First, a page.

Understanding 'The New Knowledge Management' LO30393

From: AM de Lange (amdelange@postino.up.ac.za)
Date: 07/22/03

Replying to LO30373 --

Dear Organlearners,

Chris Macrae <wcbn007@easynet.co.uk> wrote:

>I realise there's something I have forgotten to ask about KM
>which is also linked to conversation below. Where does any
>particular organisational system get its context, unique purpose.
>I assume that any organisation needs to make its context
>transparent. For example, research shows that all who do
>knowledge work face a doubling of information passing across
>them every 2.5 years so they will drown in this unless their selectivity
>is very well tuned and that can only come as far as I can see from
>pursposefully transparent context.

Greetings dear Chris,

I appreciate your concern for knowledge workers who will drown in the
flood of information should they not be selective about what information
applies to them. But i fear that selection will not prevent such drowning.
A flood is too destructive to try and divert some of it into a manageable

Can we do anything to prevent this drowning? I think so. Above all, we
need to distinguish carefully between knowledge and information. I know
that the term KM (Knowledge Management) has become a panacea the past
decade. To see just how impressive its use is, fellow learners may have a
look at the site: < http://www.kmnetwork.com/ >

I firmly believe that a person can avoid drowning in the flood of
information existing outside that person with the knowledge which dwells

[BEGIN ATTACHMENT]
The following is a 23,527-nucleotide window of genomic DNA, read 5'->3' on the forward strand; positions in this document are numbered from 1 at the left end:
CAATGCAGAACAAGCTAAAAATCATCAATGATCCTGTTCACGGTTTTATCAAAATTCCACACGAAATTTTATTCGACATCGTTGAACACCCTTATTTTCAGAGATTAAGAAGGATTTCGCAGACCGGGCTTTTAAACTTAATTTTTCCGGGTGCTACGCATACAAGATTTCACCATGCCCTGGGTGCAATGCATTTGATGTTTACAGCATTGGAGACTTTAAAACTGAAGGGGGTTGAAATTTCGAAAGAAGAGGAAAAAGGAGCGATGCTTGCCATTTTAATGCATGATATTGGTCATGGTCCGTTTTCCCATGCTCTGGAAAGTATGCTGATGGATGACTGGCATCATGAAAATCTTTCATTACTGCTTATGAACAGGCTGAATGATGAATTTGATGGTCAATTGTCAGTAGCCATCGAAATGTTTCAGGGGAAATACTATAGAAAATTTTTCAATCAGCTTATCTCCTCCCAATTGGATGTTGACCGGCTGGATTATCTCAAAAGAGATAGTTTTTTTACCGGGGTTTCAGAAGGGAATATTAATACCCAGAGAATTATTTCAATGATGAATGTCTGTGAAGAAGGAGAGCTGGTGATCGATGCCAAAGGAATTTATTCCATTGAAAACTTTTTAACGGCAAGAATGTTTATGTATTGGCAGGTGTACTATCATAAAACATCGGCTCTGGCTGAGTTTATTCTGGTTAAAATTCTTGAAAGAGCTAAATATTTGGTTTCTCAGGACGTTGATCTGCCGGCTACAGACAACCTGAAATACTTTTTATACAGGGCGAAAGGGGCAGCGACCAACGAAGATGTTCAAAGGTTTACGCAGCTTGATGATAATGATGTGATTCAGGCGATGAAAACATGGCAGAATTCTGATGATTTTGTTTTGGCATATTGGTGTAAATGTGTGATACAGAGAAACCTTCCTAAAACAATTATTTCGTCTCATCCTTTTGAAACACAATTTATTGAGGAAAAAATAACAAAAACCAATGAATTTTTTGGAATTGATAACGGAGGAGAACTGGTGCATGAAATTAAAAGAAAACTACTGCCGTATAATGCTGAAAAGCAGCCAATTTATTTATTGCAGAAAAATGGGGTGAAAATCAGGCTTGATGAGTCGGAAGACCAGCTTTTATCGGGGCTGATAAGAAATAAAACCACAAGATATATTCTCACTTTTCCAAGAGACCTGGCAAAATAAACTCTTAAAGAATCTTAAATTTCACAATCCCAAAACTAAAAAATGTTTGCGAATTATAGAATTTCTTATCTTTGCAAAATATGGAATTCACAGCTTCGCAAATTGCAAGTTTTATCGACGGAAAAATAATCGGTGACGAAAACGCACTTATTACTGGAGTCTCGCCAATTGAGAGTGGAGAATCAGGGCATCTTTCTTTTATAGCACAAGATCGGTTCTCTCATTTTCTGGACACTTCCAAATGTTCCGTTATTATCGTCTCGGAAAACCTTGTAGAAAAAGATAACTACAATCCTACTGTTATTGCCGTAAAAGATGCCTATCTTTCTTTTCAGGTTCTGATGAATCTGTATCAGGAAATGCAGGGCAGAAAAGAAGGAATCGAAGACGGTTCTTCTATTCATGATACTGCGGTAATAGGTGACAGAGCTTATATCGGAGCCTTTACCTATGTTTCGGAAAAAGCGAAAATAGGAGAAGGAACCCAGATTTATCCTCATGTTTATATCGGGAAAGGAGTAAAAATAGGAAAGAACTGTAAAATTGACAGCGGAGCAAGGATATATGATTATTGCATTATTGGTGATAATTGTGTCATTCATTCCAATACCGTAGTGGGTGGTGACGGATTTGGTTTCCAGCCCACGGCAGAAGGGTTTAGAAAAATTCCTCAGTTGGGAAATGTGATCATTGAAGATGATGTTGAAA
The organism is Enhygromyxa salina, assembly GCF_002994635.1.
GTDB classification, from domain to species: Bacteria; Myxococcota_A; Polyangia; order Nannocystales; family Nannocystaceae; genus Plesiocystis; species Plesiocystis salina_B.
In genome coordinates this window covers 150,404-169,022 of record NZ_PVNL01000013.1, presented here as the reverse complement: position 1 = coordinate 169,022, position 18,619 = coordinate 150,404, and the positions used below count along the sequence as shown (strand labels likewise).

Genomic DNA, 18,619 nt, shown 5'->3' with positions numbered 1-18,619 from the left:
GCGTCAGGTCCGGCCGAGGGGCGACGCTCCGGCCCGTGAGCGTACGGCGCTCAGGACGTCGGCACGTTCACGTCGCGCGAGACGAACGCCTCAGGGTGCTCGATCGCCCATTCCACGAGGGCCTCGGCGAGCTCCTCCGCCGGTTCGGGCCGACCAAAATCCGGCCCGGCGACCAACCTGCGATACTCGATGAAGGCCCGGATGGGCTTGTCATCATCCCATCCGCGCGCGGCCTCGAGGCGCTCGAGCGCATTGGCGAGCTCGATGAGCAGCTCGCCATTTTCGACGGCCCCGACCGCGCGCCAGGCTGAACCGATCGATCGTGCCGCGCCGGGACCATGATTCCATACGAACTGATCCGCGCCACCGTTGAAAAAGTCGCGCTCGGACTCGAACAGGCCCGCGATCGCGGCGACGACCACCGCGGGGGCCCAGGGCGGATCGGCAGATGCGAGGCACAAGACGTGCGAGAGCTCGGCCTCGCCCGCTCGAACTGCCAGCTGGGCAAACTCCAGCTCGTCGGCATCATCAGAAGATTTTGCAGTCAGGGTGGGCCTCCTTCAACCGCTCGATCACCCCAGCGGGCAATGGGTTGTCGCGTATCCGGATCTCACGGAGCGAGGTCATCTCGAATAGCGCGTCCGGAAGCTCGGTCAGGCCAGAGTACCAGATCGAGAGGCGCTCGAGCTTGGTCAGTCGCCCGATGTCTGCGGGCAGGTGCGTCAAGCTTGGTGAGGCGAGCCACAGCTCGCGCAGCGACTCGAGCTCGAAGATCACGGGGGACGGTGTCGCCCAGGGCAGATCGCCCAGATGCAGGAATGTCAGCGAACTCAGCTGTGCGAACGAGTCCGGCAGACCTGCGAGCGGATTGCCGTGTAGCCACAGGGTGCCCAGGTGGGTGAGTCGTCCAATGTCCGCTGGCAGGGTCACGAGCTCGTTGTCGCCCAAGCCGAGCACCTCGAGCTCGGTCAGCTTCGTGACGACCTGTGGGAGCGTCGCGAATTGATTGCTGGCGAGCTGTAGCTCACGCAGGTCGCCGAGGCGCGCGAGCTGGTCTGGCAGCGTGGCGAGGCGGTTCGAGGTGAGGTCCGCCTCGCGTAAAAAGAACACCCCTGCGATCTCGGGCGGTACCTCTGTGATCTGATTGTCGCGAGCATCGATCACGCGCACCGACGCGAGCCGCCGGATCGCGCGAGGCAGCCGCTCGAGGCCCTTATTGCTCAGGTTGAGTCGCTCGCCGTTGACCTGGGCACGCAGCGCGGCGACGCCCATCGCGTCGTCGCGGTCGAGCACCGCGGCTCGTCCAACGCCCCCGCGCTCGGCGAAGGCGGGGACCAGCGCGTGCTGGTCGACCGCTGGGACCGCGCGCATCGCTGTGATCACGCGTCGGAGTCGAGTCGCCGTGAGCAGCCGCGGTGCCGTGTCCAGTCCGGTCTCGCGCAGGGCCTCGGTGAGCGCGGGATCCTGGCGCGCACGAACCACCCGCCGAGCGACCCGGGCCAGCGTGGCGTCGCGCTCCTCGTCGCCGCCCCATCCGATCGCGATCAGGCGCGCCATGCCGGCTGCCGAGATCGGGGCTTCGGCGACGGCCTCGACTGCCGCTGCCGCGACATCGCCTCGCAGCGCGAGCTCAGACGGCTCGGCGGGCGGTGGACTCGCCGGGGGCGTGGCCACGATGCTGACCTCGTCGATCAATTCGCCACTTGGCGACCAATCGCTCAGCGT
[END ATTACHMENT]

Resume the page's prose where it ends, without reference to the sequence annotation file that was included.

inside that person. However, managing such information became known as KM,
a very unfortunate name to me. It should rather have been called
Information Management -- a major branch of informatics. There is for me
only one way how knowledge itself can be managed and that is by the act of

To prevent this drowning is another reason why our organisations need to
emerge into learning organisations -- "knowing organisations" in other
words. Leaders alone cannot steer their organisations though this flood
any more. Furthermore, it is vanity to hope riding the flood with IT
(Information Technology).

Authentic learning has to happen creatively. Sureness ("identity-context")
is one of the 7Es (seven essentialities of creativity). Thus i have much
respect for your sentence "Where does any particular organisational system
get its context, unique purpose", but perhaps in a way different from you.
You require transparency, but how can such transparency be acquired other
than through authentic learning based on creativity?

With care and best wishes


At de Lange <amdelange@postino.up.ac.za> Snailmail: A M de Lange Gold Fields Computer Centre Faculty of Science - University of Pretoria Pretoria 0001 - Rep of South Africa

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